The relationship of gastrointestinal disorders to cardiovascular disease is an old problem, and much has been written in regard to the confusion of symptoms. Dr. Paul White in the Alvarez Lecture before the Gastro-Enterological Association in 1937 spoke of "the differential diagnosis being of never ceasing importance and interest." He in turn quoted from Liddell and Scott's Greek Lexicon, giving the following definitions: "Kardia, heart, stomach" and "Kardiakos, of the heart or stomach, dyspepsia." He goes on to say "It is no wonder we have been confused ever since."
I have reviewed a great many cases from my practice in the last ten years and have endeavored to develop if possible some practical plan to separate those with some abnormality of the digestive system from those with actual cardiovascular disease. In many cases this can be done with a careful history and physical examination. In other cases it seems plain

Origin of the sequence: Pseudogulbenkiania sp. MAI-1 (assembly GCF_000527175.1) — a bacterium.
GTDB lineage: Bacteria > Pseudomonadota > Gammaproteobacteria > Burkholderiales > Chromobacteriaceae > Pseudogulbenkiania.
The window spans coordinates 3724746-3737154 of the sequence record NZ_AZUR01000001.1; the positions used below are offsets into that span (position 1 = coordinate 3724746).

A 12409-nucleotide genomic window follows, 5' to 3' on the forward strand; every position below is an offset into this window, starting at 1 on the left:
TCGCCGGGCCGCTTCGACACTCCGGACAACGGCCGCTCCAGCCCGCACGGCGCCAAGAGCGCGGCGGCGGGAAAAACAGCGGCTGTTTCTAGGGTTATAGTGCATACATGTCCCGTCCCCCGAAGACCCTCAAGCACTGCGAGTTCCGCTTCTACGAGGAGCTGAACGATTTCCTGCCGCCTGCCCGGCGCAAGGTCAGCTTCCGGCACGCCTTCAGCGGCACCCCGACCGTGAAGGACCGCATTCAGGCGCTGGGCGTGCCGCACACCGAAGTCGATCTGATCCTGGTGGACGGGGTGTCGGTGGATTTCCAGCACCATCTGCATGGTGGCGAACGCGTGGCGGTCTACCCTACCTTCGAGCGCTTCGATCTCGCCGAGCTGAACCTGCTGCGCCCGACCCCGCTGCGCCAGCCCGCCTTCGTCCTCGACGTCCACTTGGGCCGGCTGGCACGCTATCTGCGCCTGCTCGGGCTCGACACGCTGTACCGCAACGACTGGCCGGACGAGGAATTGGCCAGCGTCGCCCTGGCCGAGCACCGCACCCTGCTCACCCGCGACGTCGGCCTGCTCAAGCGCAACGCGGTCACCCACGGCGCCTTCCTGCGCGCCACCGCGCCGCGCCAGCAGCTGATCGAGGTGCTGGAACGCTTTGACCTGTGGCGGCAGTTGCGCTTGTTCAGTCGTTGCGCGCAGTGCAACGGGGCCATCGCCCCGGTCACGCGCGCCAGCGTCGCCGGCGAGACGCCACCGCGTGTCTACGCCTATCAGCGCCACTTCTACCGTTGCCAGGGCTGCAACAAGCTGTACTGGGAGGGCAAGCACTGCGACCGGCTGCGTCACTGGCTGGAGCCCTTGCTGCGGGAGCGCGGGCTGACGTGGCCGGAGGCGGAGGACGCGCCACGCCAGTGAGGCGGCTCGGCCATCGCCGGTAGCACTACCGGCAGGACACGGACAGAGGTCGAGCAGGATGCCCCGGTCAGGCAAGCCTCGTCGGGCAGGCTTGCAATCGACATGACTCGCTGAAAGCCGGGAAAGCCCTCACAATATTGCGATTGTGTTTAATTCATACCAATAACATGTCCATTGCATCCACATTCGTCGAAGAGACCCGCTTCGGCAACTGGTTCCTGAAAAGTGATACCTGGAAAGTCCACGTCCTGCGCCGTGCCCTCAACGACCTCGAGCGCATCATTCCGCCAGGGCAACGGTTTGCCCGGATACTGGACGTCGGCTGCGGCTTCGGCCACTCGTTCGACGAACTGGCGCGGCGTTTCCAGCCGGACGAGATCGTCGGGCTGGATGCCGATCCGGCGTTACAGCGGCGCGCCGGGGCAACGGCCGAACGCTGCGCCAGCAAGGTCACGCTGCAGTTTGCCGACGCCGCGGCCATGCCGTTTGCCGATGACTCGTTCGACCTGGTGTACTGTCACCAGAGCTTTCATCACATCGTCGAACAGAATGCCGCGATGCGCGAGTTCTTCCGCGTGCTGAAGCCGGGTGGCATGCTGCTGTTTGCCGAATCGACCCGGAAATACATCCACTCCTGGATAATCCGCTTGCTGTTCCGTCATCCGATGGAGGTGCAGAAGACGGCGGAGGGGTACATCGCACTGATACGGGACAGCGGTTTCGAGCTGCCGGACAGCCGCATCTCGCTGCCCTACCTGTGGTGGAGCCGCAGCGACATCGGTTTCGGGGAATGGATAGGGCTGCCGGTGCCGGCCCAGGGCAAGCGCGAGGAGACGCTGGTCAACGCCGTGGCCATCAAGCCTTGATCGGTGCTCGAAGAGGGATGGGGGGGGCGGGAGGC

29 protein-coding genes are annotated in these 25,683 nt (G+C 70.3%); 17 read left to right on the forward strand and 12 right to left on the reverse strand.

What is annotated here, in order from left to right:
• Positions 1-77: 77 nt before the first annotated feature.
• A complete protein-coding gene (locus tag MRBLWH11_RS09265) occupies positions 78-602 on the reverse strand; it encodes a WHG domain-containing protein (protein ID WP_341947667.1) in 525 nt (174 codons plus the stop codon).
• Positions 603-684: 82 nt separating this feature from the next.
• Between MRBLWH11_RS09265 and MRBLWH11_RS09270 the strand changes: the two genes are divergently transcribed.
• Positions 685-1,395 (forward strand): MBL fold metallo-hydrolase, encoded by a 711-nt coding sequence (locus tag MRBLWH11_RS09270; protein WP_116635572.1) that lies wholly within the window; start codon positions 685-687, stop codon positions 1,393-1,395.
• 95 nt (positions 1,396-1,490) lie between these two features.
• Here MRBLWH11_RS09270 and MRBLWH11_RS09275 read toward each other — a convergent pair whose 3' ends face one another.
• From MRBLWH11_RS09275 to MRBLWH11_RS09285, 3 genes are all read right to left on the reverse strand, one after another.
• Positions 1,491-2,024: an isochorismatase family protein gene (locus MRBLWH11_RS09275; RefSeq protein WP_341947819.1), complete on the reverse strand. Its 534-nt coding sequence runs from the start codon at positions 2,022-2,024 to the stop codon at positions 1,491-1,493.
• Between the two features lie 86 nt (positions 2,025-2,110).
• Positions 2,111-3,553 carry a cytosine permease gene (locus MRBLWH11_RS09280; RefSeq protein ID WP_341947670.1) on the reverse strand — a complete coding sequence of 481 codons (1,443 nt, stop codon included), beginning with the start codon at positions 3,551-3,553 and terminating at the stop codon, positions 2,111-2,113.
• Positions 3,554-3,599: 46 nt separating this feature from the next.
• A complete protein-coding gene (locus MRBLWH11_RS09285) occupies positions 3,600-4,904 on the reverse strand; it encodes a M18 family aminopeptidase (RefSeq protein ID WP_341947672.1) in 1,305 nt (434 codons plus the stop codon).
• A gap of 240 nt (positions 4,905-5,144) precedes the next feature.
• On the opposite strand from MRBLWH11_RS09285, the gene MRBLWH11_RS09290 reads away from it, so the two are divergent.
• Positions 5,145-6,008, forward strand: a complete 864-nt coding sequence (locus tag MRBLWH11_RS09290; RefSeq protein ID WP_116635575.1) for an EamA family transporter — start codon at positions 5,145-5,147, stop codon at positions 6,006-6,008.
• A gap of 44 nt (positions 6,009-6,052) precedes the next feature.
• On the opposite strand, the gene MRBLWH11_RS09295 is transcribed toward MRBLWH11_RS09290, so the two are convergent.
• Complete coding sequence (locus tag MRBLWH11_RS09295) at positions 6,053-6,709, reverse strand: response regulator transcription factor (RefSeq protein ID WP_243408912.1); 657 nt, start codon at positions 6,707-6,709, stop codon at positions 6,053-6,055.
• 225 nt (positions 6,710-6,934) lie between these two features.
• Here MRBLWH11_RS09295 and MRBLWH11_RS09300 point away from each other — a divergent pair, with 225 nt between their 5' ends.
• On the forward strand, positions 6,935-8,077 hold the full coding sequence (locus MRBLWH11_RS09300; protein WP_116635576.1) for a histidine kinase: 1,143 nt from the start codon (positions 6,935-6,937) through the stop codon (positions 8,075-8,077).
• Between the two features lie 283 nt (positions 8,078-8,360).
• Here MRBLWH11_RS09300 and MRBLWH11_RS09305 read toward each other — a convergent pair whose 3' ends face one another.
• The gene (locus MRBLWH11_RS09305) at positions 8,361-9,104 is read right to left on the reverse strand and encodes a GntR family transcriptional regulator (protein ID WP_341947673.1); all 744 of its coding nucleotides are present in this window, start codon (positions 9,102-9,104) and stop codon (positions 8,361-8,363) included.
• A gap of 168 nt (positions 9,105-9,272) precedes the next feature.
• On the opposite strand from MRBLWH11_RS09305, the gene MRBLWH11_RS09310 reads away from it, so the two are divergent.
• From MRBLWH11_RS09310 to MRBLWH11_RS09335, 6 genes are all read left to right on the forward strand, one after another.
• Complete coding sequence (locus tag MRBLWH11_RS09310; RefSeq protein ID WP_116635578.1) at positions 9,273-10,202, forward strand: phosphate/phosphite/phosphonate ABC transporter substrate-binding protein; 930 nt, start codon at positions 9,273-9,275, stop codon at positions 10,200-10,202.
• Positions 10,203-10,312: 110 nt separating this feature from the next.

CLARK WE. GASTROINTESTINAL CONDITIONS: SIMULATING OR AGGRAVATING CARDIOVASCULAR DISEASE. JAMA. 1945;128(5):352–356. doi:10.1001/jama.1945.02860220034009
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